E.  The three covenants should not be confused.  For example, we are saved not through works (creational) nor through our sanctification (transformational), but solely through the death of Christ (redemptive).  At the same time, these covenants build on one another — the basis for setting right the failure of humanity to respond rightly to the creation mandate, provided by the Son in his role as Logos,  is the act of redemption to provide justification fo the elect, accomplished by the Son in his role as Christ, for which the final act of consummation, prepared for by the sanctification of the elect and the inaugurated restoration, indeed transformation, of the fallen creation as a whole, is the return of the Son in his office as Lord and Judge.

F. The different biblical covenants (Adamic, Noachic, Mosaic, Davidic – are all mixtures of all three covenants.  It important to distinguish the creational, redemptive and transformational strands in all these).  These biblical covenants should not be regarded as successive dispensations, but rather as the progressive revelation of God’s purposes.


June 23, 2010 - Posted by | Belief, Calvinism and Reformed Theology, Christian, Christian Worldview, Covenant, Doctrine/Theology, Reformational Thought, Reformed theological, Reformed Theology, Spirit, TriniTalk, Trinitarian, Trinity, Trintarian, Truth and Doctrine, Worldview, worldviews


  1. Very interesting. I haven’t heard or read it broken down in just that fashion before. I usually distinguish between three cov’ts as well. 1) The Cov’t of Redemption – the eternal “agreement” between the persons of the Trinity to redeem a people and bring them into the divine fellowship (insofar as creatures are able to enter into that fellowship). 2) The Cov’t of Works – made with Adam in the Garden. 3) The Cov’t of Grace – in which God offers salvation to all mankind, but has secured it for the elect in Jesus Christ, the mediator of the covenant. Thoughts?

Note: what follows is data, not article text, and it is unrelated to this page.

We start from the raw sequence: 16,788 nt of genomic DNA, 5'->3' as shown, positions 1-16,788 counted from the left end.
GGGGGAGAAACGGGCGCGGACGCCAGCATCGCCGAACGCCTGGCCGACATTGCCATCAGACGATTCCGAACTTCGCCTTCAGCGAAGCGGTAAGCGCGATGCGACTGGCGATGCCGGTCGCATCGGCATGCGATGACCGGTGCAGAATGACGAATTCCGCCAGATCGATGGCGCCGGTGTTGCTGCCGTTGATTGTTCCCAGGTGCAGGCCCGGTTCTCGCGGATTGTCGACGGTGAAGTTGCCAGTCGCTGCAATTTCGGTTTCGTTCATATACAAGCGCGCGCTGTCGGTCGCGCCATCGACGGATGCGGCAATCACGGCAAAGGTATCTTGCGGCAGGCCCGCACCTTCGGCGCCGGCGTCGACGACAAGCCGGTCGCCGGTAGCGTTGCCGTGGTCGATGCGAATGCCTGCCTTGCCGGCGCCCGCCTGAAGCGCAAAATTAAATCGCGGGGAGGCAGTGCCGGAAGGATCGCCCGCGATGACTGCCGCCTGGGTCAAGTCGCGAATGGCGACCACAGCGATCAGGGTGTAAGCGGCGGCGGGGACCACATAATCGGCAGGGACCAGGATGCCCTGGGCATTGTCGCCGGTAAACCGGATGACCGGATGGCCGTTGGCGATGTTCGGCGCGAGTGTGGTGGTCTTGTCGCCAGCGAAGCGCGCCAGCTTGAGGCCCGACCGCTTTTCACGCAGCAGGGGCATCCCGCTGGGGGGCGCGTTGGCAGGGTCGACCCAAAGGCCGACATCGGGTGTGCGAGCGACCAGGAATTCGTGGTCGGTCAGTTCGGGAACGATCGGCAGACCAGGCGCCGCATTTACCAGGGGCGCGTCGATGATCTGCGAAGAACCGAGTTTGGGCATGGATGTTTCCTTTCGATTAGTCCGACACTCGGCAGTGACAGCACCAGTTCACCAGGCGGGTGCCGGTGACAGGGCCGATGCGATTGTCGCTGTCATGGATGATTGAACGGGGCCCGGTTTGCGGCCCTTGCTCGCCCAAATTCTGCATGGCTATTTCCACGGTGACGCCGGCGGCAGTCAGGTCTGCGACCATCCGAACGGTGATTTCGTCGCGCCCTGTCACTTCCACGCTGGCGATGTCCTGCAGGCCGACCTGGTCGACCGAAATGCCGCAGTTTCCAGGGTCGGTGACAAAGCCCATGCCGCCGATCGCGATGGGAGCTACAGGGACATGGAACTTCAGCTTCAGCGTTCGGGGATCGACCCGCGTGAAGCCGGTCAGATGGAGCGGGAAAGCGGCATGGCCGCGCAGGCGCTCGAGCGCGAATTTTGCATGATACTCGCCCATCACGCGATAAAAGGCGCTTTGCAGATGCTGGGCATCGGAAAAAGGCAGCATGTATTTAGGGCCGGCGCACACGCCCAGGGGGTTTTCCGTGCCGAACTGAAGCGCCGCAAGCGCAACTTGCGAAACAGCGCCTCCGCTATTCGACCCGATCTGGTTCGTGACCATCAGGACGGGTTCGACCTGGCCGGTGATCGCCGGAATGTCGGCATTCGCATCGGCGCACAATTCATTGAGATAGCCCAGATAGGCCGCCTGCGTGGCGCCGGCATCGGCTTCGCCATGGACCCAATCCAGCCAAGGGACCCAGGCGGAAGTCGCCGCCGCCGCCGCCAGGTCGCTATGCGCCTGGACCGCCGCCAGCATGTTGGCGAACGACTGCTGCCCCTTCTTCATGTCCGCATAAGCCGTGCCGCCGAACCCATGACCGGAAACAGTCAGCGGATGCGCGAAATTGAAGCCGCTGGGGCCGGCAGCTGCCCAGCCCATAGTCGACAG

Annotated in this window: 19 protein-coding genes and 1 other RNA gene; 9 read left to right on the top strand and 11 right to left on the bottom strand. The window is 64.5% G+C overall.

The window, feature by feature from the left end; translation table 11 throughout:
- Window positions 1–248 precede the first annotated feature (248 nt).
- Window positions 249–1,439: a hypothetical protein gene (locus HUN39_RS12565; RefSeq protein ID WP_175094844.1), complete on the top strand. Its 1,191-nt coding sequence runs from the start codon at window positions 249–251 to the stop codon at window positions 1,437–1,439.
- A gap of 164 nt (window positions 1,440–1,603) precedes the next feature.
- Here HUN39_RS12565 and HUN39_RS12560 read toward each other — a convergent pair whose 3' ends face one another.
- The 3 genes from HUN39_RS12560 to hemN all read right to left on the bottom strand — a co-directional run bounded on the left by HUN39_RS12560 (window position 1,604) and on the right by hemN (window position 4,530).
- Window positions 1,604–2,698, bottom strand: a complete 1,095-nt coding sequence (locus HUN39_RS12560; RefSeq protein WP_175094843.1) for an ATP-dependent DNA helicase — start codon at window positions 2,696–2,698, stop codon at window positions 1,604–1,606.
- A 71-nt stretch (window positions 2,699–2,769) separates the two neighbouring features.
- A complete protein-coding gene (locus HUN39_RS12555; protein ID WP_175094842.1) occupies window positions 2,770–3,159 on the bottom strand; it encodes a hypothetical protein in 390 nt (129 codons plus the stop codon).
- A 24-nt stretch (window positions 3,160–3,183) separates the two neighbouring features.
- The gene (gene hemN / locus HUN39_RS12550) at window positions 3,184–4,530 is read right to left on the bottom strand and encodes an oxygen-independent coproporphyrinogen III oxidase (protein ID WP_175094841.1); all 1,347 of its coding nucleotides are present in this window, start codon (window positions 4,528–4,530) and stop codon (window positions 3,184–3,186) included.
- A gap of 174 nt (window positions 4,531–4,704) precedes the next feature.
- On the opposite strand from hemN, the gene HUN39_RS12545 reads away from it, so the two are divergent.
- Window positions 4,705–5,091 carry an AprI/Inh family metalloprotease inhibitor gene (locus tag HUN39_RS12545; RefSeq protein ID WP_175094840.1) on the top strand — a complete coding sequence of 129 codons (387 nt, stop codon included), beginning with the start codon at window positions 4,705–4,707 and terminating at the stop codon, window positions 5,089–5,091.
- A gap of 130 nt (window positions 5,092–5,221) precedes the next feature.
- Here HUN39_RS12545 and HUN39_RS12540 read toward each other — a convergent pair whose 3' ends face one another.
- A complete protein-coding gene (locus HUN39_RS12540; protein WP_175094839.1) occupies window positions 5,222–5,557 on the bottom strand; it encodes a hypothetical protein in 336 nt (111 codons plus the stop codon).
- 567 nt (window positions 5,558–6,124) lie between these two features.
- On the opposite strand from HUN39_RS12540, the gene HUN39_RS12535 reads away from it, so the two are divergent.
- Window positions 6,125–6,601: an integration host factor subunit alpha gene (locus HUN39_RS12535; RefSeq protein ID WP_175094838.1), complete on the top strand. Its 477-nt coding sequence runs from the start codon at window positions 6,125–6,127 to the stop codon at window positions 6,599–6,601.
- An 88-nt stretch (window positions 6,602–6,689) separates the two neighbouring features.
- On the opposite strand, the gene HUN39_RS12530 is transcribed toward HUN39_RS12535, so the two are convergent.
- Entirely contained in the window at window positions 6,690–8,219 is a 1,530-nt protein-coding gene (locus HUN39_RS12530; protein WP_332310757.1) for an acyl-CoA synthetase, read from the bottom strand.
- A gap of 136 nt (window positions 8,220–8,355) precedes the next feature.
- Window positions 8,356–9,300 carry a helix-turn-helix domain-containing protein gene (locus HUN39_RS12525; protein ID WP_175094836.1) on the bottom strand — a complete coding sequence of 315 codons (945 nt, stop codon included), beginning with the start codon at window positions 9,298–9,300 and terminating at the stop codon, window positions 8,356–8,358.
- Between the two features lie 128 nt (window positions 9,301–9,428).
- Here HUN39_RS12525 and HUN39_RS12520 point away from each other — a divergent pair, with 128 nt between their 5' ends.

Comment by Tim Prussic | November 13, 2010 | Reply

    • Hi Tim,

      As I see it, there is an inner-Triune and a human-ward side to each of the covenants:-

      (1.) The covenant of creation has its inner-Triune side (‘let us make humanity in our own image’), of which the human-ward counterpart is the ‘covenant of works’ (not the most helpful term, since it is about creational obedience not salvation).
      (2.) The ‘covenant of redemption’ is indeed traditionally as you state it: the inner-Triune covenant regarding redemption. But is it is a misleading term, since it is it is only one side of what I call the ‘covenant of redemption’. There is also a human-ward side to the ‘covenant of redemption’ as I state it, namely, what has traditionally been called ‘the covenant of grace’ (the traditional ‘covenant of redemption’ and the ‘covenant of grace’ are the two sides of what I have called the ‘covenant of redemption’). This is confusing I know.
      (3.) Finally, there is the covenant of transformation which has it inner-Triune side but also involves sanctification on the human-ward side against the wider backdrop of the transformation of the universe.

      So the traditionally stated (inner-Triune) ‘covenant of redemption’ and (human-ward) covenants ‘ … of works’ and ‘ … of redemption’ fit into this wider picture.

      The Son is the mediator of all three covenants in his offices as Logos, Christ, and Lord respectively.

      Comment by jgaive | November 27, 2010 | Reply